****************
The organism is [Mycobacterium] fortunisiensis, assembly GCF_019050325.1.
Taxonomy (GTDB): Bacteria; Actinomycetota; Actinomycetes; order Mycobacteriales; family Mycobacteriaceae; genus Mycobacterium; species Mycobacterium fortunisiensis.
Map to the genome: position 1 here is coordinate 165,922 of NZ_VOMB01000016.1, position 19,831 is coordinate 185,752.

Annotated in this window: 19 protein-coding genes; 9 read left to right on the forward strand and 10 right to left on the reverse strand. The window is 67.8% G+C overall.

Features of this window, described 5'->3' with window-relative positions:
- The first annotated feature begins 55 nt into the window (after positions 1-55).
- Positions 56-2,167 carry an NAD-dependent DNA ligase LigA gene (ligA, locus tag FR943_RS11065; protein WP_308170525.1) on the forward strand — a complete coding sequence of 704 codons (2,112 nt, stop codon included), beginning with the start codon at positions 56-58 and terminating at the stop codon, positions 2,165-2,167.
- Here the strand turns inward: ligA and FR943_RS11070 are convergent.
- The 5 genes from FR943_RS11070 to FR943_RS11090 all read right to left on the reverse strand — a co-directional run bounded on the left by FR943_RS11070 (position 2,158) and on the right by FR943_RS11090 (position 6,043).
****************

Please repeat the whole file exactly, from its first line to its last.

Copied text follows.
The organism is [Mycobacterium] fortunisiensis, assembly GCF_019050325.1.
Taxonomy (GTDB): Bacteria; Actinomycetota; Actinomycetes; order Mycobacteriales; family Mycobacteriaceae; genus Mycobacterium; species Mycobacterium fortunisiensis.
Map to the genome: position 1 here is coordinate 165,922 of NZ_VOMB01000016.1, position 19,831 is coordinate 185,752.

Annotated in this window: 19 protein-coding genes; 9 read left to right on the forward strand and 10 right to left on the reverse strand. The window is 67.8% G+C overall.

Features of this window, described 5'->3' with window-relative positions:
- The first annotated feature begins 55 nt into the window (after positions 1-55).
- Positions 56-2,167 carry an NAD-dependent DNA ligase LigA gene (ligA, locus tag FR943_RS11065; protein WP_308170525.1) on the forward strand — a complete coding sequence of 704 codons (2,112 nt, stop codon included), beginning with the start codon at positions 56-58 and terminating at the stop codon, positions 2,165-2,167.
- Here the strand turns inward: ligA and FR943_RS11070 are convergent.
- The 5 genes from FR943_RS11070 to FR943_RS11090 all read right to left on the reverse strand — a co-directional run bounded on the left by FR943_RS11070 (position 2,158) and on the right by FR943_RS11090 (position 6,043).